3. Website localisation: The widespread use of dynamic websites to promote businesses worldwide has expanded the opportunities for translators as well as the demand placed upon them to be consistent and quick in their jobs[3].

  • Advertising: The costs involved in advertising campaigns can be very high and only justified by a satisfactory benefit. Transferring the message into the target language is a calculated risk which, can not only contribute to increasing the direct revenues of companies by acting as a leveraging effect on sales abroad, but it also enables them to stand out in a highly competitive market. As Guidère (2000: 325) explains, if the success of international advertising depends on the conversion of the original message into the linguistic code of the foreign consumer, then the language has an intrinsic added value which is indeed very difficult to determine before seeing the effect of the translation on sales. Yet, it seems certain that the amount of money produced by a language must exceed the amount invested in that language. Again, the development of Translation Memories and other localization tools can facilitate the effort of the translator and other contributors of advertising projects, reduce corporate investment and increase consistency.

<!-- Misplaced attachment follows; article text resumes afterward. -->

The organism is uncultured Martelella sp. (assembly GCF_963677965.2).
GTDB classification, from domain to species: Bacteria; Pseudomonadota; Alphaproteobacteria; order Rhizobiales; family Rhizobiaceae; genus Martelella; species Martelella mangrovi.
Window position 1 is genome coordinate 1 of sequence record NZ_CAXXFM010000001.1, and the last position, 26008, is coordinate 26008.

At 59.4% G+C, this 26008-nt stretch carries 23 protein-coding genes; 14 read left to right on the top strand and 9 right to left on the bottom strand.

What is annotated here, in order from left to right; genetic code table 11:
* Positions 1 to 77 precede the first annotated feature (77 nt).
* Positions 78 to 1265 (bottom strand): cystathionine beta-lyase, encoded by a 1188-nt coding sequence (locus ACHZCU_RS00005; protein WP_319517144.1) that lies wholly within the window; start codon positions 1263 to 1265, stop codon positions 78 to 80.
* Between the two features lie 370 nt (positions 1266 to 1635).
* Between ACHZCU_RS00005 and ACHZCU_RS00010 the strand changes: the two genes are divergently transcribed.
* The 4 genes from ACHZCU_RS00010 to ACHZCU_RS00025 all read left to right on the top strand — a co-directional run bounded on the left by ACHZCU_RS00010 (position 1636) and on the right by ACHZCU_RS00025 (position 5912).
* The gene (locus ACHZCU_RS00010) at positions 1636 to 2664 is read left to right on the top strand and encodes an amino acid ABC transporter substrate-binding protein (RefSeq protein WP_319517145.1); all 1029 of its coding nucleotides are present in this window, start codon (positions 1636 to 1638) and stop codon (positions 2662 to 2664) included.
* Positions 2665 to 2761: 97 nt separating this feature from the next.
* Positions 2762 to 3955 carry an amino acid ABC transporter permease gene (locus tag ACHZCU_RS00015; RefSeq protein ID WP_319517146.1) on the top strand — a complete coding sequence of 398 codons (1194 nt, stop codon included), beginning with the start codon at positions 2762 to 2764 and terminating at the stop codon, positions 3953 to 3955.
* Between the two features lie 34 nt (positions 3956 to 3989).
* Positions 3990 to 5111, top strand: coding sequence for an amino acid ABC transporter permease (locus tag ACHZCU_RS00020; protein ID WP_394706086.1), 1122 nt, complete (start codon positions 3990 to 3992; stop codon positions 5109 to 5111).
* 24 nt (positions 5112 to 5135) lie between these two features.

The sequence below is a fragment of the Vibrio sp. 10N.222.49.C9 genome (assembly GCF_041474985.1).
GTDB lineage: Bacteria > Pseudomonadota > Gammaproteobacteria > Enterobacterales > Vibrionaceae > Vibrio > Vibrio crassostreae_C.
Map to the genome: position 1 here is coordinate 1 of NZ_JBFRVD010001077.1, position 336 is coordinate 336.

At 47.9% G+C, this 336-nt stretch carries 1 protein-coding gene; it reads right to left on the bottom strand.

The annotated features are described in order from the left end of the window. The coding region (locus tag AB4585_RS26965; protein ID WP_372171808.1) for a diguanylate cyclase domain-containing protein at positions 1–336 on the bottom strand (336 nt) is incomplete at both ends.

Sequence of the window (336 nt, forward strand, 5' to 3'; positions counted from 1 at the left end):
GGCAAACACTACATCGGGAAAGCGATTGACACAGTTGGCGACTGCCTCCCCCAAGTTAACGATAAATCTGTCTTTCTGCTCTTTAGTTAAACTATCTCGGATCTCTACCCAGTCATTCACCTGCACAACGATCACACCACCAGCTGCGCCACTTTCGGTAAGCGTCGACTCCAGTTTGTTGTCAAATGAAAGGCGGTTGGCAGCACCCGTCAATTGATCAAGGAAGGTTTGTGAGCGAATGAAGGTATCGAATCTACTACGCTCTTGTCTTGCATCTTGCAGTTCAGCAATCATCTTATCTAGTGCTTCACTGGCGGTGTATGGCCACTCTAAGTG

• Subtitling: A part from the standard film subtitling, the immediate production of television captions (or subtitles) in multiple languages is another application of automatic translation. Most television companies are legally obliged to supply captions for the deaf and hearing impaired – eventually for all programmes broadcast. Although the translation quality is often poor (captions are necessarily elliptical and context-bound), the service would be impossible without real-time fully automatic translation (Hutchins 1999:  7).

    [1] In Somers, H. 2003. Computers and Translation.Amsterdam: John Benjamins Publishing

    [2] This was first achieved with the German and French versions of1-2-3 Release 2 by Lotus Development Ireland.

    [3] As an example of this, we could mention the work currently being conducted by the writer for an online publishing house, producer of online business directories throughout the world. From the company’s headquarters inSydney, the company publishes over 12 different sites in different countries. These sites require constant updating, analysing, reporting, upgrading and so on.